### Introduction

Daniel (🧔🏽♂️) nodded his head slowly as he added cream to his freshly poured coffee. He had worked hard to learn his Leetcode and he was feeling ready. He took a sip and walked over to his laptop and sat down. Moments later the interview began.

👩 “Good afternoon Daniel! Thanks for taking the time to interview with me today. Let’s begin with some brief introductions. My name is Jordanna! I’m a senior engineer on the user performance improvement team and I will be conducting your coding interview today.”

🧔🏽♂️ “Thank you for this opportunity, I’m looking forward to it. I graduated with a B.Sc. in civil engineering from UTSA two years ago and I’ve spent the last year and a half working DuBank as a junior software engineer.”

👩 “It’s a pleasure to meet you Daniel. Let’s dive into this.” Jordanna (👩 ) copied the problem into the shared code editor and Daniel reads the problem statement as he takes a slow sip of his refreshing medium roast.

### Problem Statement

Given a binary tree, find the lowest common ancestor (LCA) of two given nodes in the tree.

According to the definition of LCA on Wikipedia: “The lowest common ancestor is defined between two nodes p and q as the lowest node in T that has both p and q as descendants (where we allow a node to be a descendant of itself).”

#### Example 1:

```
3
5 1
6 2 0 8
7 4
Input: root = [3,5,1,6,2,0,8,null,null,7,4], p = 5, q = 1
Output: 3
Explanation: The LCA of nodes 5 and 1 is 3.
```

#### Example 2:

```
3
5 1
6 2 0 8
7 4
Input: root = [3,5,1,6,2,0,8,null,null,7,4], p = 5, q = 4
Output: 5
Explanation: The LCA of nodes 5 and 4 is 5,
since a node can be a descendant of itself
according to the LCA definition.
```

#### Example 3:

```
Input: root = [1,2], p = 1, q = 2
Output: 1
```

🧔🏽♂️ “We are given a binary tree and we are asked to find the lowest common ancestor. If I understand correctly, this is not a binary search tree, am I correct?”

👩 “Yes, as we can see in the examples, the nodes are not sorted.”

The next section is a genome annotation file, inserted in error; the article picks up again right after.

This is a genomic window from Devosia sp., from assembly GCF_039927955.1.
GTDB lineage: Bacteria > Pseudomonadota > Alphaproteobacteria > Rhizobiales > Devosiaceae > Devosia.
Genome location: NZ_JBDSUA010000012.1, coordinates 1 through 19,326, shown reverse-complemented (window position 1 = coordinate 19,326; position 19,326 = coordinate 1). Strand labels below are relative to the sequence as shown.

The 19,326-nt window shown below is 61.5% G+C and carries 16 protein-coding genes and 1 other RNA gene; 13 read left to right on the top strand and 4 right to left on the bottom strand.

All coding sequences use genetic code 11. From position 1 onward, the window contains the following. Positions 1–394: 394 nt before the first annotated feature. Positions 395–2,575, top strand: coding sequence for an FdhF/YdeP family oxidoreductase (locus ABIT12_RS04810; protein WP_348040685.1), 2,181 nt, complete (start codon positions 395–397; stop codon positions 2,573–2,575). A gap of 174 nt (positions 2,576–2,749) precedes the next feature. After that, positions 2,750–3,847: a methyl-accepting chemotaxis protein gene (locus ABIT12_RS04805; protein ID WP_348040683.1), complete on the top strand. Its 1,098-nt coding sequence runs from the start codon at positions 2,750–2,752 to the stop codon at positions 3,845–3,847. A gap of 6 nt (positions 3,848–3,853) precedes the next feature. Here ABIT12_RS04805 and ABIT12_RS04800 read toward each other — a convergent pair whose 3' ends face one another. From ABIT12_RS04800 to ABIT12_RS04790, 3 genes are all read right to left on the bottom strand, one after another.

🧔🏽♂️ “What is the range on the number of nodes that we can expect to see?”

👩 “We can expect anywhere from `2`

to `10,000`

nodes.”

🧔🏽♂️ ”Are all node values unique?”

👩 “Yes, all node values are unique.”

🧔🏽♂️ “Can we ever have a case where `p`

and `q`

are equal?”

👩 “No, `p`

will never be equal to `q`

.”

🧔🏽♂️ “Ok, thanks! That helps. If we look at the root node of the tree, there are three different case that we need to account for. One: both nodes `p`

and `q`

could be in there left subtree, Two: one node could be in the left subtree and the other could be in the right subtree. Three: both nodes could be in the right subtree. Would you say that I have accurately described the different scenarios?”

👩 “I like where you are going with this, Daniel! It’s a good start. Are there any other cases that you can think of?”

🧔🏽♂️ “Let me scan the problem statement again… Ah, yes! The LCA could be one of the nodes. We could have a case where `p`

is a direct ancestor of `q`

or vice versa. I believe this expands upon cases one and three. Would you say that my articulation of the problem is correct? ”

👩 “Yes, it sounds like you’re ready to start coming up with a solution. How would you write this up?””

🧔🏽♂️ “Thanks Jordanna, I’d love to! Since this is a tree traversal problem, it can be solved using recursion. Since I’ll be using **Python**, I’ll need to be mindful of the recursion limit. By default, the recursion limit in **Python** is typically set to `1,000`

. I’ll begin by setting it to `20,000`

at the beginning of my solution and I’ll change it back at the end. Are you ok with this approach?”

👩 “Yes, so far so good. How would you write the recursive algorithm?”

🧔🏽♂️ “At every node, we will recursively traverse down the left subtree and then down the right. When we reach the leftmost leaf node, the next left subtree recursive call will return `None`

and the next right subtree recursive call will return `None`

. We can use `left`

and `right`

variables to keep track of these returned values.”

👩 Jordanna nodded her head in agreement.

🧔🏽♂️ “If the `root`

value equals that of `p`

or `q`

, we return the root address up the to the next stack frame. If `left`

and `right`

are not `None`

, we have found our `LCA`

and return root. At this point in the `else if`

, we only have two options remaining. If `left`

is not `None`

, we return `left`

, otherwise we return `right`

.” Daniel paused for a moment, and continued. “If `p`

or `q`

was found in the `right`

subtree, `right`

will equal the node’s memory address, otherwise, we will return `None`

. As this algorithm runs it course, the `LCA`

node address will be returned all of the way up to the top stack frame until it is return to the original caller.”

### Recursive Solution (p & q exist)

🧔🏽♂️ Daniel wrote the following code and made sure to add comments as we went along. He then ran through an example input and validated the results.